I wasn’t sure Hudson deserved an Oscar for her work in 2006’s Dreamgirls, but she still showed decent acting chops, and she continues to display talent here. Her voice got her the role, but her skills as an actor ensure that she gives us a more than competent performance, even if the part doesn’t ask much of her.

All of this leaves Respect as a professional production but not one that ever threatens to really deliver a compelling experience. Despite the natural drama at hand, the movie makes Aretha Franklin’s life story oddly dull.

Footnote: photos of Franklin and footage of a later-years performance run over the end credits.

The Disc Grades: Picture B/ Audio B/ Bonus C-

Respect appears in an aspect ratio of approximately 2.39:1 on this Blu-ray Disc. The movie came with generally solid visuals.

Sharpness became the main variable, as the film could look somewhat soft at times. I suspect that stemmed from attempts to “de-age” the actors, as so many involved were too old for their roles.

Despite these less-than-precise moments, most of the film brought good delineation, and the mild softness kind of suited the story’s “period feel” anyway. I saw no shimmering or jaggies, and both edge haloes and print flaws also failed to appear.

Despite the period setting, Respect opted for 21st Century Amber and Teal. I don’t get this choice, but within stylistic preferences, the colors felt well-reproduced.

Blacks seemed dark and deep, while low-light shots offered appealing delineation. This turned into a satisfactory image despite some softness.

In addition, the film’s Dolby Atmos soundtrack worked fine for the material at hand. Downconverted to Dolby TrueHD 7.1, music dominated and used the various speakers well. These elements came to the fore during concert segments, and those offered the movie’s most involving sonic segments.

Effects got less to do and usually offered general ambience. That left us without much in terms of auditory fireworks, but given the story’s focus on music and characters, this made sense.

Overall audio quality seemed good, and speech was natural and concise. Music sounded peppy and full, while effects seemed acceptable.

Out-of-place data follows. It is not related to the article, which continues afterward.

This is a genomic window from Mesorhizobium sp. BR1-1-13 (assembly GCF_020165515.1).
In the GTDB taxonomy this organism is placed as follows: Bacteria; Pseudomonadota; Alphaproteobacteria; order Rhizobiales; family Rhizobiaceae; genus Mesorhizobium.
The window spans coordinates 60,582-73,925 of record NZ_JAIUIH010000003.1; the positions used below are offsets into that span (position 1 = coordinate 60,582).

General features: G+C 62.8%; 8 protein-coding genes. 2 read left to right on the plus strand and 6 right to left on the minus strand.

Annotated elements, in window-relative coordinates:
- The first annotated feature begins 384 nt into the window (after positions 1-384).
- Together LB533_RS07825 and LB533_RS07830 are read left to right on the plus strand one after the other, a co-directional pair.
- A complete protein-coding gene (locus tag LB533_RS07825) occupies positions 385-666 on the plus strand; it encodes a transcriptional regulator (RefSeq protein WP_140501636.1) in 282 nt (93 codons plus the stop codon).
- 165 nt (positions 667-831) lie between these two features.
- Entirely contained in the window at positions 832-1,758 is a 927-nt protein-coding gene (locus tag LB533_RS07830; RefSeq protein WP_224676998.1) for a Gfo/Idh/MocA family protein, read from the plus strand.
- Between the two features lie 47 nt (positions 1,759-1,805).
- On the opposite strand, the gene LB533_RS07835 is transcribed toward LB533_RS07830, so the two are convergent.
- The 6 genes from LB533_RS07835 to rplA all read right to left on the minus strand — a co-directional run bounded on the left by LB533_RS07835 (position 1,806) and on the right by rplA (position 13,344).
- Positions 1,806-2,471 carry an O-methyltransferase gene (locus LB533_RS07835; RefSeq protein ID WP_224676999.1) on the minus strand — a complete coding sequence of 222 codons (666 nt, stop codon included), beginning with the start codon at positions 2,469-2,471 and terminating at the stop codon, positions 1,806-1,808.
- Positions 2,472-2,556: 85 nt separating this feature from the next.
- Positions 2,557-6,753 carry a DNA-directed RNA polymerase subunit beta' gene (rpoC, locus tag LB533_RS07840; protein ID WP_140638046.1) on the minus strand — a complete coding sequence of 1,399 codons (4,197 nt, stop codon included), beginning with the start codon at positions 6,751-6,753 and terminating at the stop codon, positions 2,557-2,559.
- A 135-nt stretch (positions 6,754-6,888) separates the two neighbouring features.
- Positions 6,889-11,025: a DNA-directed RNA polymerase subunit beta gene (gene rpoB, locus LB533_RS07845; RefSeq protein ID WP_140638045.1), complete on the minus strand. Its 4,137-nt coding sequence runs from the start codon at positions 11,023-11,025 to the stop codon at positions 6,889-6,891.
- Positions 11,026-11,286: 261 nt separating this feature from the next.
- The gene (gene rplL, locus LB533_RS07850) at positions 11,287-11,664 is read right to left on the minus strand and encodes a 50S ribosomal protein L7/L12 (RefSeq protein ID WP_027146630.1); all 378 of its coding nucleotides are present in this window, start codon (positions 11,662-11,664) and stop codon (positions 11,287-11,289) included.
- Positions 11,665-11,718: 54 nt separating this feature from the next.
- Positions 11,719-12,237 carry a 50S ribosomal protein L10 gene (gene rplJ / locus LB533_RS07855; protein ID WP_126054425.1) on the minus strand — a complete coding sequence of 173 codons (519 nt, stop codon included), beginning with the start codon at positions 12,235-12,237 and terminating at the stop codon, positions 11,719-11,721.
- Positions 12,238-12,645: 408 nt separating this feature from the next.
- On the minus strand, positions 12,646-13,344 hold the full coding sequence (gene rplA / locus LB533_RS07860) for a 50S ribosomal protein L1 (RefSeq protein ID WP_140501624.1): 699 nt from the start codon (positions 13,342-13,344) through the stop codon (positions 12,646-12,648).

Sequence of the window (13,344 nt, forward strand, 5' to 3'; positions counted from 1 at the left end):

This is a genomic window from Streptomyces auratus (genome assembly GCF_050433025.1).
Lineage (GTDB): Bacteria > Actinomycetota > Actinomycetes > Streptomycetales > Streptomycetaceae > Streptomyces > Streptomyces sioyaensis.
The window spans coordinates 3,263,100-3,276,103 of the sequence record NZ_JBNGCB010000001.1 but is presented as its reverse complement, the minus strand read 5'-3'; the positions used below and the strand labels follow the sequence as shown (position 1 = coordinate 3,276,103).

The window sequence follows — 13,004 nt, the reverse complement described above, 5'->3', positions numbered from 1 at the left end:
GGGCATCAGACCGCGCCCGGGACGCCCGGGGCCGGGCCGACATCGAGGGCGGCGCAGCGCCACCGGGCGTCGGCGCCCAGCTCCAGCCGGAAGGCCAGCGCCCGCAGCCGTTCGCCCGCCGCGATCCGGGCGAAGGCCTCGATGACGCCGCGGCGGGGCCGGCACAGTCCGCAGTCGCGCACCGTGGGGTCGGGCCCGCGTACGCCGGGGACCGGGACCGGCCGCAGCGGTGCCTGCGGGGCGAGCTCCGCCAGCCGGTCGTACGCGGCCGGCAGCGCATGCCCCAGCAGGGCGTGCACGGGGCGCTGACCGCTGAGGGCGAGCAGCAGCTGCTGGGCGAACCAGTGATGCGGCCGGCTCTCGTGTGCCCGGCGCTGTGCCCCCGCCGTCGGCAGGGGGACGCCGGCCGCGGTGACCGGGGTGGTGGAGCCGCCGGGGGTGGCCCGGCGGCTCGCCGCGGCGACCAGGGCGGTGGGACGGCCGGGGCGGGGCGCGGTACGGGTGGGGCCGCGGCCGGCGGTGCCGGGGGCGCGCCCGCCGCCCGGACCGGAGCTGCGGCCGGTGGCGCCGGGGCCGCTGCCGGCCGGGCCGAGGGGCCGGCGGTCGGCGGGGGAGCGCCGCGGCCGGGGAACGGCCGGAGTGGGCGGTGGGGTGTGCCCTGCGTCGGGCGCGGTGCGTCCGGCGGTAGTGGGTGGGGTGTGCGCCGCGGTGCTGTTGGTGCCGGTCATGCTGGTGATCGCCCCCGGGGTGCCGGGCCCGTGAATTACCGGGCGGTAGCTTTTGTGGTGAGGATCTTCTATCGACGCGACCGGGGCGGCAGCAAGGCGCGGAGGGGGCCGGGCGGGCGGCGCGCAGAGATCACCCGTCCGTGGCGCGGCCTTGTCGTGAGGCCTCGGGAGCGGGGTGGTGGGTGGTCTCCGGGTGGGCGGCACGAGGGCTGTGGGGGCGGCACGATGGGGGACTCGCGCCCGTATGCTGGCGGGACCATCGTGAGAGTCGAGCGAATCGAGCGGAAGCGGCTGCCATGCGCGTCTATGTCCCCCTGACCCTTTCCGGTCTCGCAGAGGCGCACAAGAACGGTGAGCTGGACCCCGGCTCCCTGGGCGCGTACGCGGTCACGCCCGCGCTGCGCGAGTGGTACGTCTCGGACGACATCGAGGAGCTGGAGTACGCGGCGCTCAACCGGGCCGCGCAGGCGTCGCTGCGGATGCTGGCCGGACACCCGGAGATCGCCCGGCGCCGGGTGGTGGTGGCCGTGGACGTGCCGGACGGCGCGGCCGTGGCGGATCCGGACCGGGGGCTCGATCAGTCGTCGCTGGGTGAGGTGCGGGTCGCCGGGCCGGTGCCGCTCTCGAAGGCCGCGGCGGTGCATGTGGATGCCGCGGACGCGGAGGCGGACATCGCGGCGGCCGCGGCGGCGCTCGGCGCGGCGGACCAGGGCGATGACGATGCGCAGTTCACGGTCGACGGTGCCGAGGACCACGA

As mentioned earlier, those elements lacked much to stand out from the crowd, but they appeared accurate enough. This all added up to a “B“ soundtrack.

Five featurettes appear here, and The Making of Respect runs seven minutes, 20 seconds. It involves comments from director Liesl Tommy, producers Stacey Sher, Jonathan Glickman, Harvey Mason Jr., and Scott Bernstein, cousin/backup singer Brenda Franklin-Corbett, screenwriter Tracey Scott Wilson, executive music producers Stephen Bray and Jason Michael Webb, acting coach Lelund Durond Thompson, dialect coach Thom Jones, production designer Ina Mayhew, and actors Jennifer Hudson, Gilbert Glenn Brown, Audra McDonald, Forest Whitaker, Skye Dakota Turner, Marlon Wayans, Mary J. Blige, and LeRoy McClain.

“Making” looks at story/characters/music, cast and performances, and sets. Some decent details emerge, but most of the program feels fluffy and oriented toward praise.

Becoming Aretha spans four minutes, 42 seconds and gives us notes from Tommy, Hudson, Franklin-Corbett, McClain, Bernstein, Thompson, Jones, Wilson, Blige, Bray, Mason, Whitaker and Sher.

As expected, “Becoming” covers Hudson’s lead performance. Like with the prior show, this one includes a few useful notes, but too much of it focuses on plaudits for Hudson.

Next comes Capturing a Legacy, a three-minute, 49-second piece that brings statements from Tommy, Hudson, Wilson, Sher, Bernstein, Glickman, Whitaker, Mason, Wayans, and actor Saycon Sengbloh.

“Legacy” tells us of Tommy’s approach to the material, and it offers little more than a discussion of the director’s greatness. Yawn.

From Muscle Shoals goes for two minutes, 57 seconds and features Hudson, Tommy, Mason, Bray, FAME Studios general manager Rodney Hall, musician Spooner Oldham, and actor Marc Maron.

Here we learn about the recreation of the seminal Alabama recording sessions. Again, some insights emerge, but most of the show self-congratulates about how accurate the filmmakers made these scenes.

Finally, Exploring the Design of Respect lasts three minutes, 37 seconds and includes info from Tommy, Glickman, Hudson, Bernstein, Brown, Mayhew, costume designer Clint Ramos, and actor Hailey Kilgore.

“Exploring” covers various design choices made for the movie. Expect more self-praise here.

Given the nature of her life story, it seems impossible that a biographical film about Aretha Franklin could become anything other than compelling. However, Respect seems so thin and superficial that it makes its narrative oddly boring and flat. The Blu-ray brings generally good picture and audio as well as a smattering of bonus materials. While never a bad movie, Respect fails to engage.

Viewer Film Ratings: 2 Stars Number of Votes: 1
0 3:
View Averages for all rated titles.

Review Archive:  # | A-C | D-F | G-I | J-L | M-O | P-R | S-U | V-Z | Viewer Ratings | Main